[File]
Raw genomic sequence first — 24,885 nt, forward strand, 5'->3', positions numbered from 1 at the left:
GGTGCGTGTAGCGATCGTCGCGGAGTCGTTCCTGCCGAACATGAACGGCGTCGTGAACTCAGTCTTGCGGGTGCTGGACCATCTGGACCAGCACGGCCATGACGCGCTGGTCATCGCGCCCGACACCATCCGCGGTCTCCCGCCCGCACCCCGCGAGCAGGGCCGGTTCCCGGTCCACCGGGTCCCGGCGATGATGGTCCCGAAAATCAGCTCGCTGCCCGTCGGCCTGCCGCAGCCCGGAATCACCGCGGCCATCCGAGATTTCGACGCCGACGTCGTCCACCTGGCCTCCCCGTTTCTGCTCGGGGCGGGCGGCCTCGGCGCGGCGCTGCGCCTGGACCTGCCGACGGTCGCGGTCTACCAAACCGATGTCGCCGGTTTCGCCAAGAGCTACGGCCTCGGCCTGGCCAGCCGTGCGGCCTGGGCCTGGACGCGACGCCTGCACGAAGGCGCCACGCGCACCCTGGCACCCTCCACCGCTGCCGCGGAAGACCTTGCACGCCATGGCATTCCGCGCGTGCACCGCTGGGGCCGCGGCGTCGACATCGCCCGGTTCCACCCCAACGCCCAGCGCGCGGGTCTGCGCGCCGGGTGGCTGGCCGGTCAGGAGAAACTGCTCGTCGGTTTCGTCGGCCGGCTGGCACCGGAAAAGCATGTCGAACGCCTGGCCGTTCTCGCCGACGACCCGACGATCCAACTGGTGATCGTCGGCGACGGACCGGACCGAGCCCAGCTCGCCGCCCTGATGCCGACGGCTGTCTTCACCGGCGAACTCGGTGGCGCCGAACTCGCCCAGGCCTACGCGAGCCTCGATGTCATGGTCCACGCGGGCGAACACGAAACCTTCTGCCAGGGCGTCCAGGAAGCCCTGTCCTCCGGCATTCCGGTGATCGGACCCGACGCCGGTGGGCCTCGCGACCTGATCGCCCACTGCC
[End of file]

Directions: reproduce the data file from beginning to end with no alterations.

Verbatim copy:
Raw genomic sequence first — 24,885 nt, forward strand, 5'->3', positions numbered from 1 at the left:
GGTGCGTGTAGCGATCGTCGCGGAGTCGTTCCTGCCGAACATGAACGGCGTCGTGAACTCAGTCTTGCGGGTGCTGGACCATCTGGACCAGCACGGCCATGACGCGCTGGTCATCGCGCCCGACACCATCCGCGGTCTCCCGCCCGCACCCCGCGAGCAGGGCCGGTTCCCGGTCCACCGGGTCCCGGCGATGATGGTCCCGAAAATCAGCTCGCTGCCCGTCGGCCTGCCGCAGCCCGGAATCACCGCGGCCATCCGAGATTTCGACGCCGACGTCGTCCACCTGGCCTCCCCGTTTCTGCTCGGGGCGGGCGGCCTCGGCGCGGCGCTGCGCCTGGACCTGCCGACGGTCGCGGTCTACCAAACCGATGTCGCCGGTTTCGCCAAGAGCTACGGCCTCGGCCTGGCCAGCCGTGCGGCCTGGGCCTGGACGCGACGCCTGCACGAAGGCGCCACGCGCACCCTGGCACCCTCCACCGCTGCCGCGGAAGACCTTGCACGCCATGGCATTCCGCGCGTGCACCGCTGGGGCCGCGGCGTCGACATCGCCCGGTTCCACCCCAACGCCCAGCGCGCGGGTCTGCGCGCCGGGTGGCTGGCCGGTCAGGAGAAACTGCTCGTCGGTTTCGTCGGCCGGCTGGCACCGGAAAAGCATGTCGAACGCCTGGCCGTTCTCGCCGACGACCCGACGATCCAACTGGTGATCGTCGGCGACGGACCGGACCGAGCCCAGCTCGCCGCCCTGATGCCGACGGCTGTCTTCACCGGCGAACTCGGTGGCGCCGAACTCGCCCAGGCCTACGCGAGCCTCGATGTCATGGTCCACGCGGGCGAACACGAAACCTTCTGCCAGGGCGTCCAGGAAGCCCTGTCCTCCGGCATTCCGGTGATCGGACCCGACGCCGGTGGGCCTCGCGACCTGATCGCCCACTGCC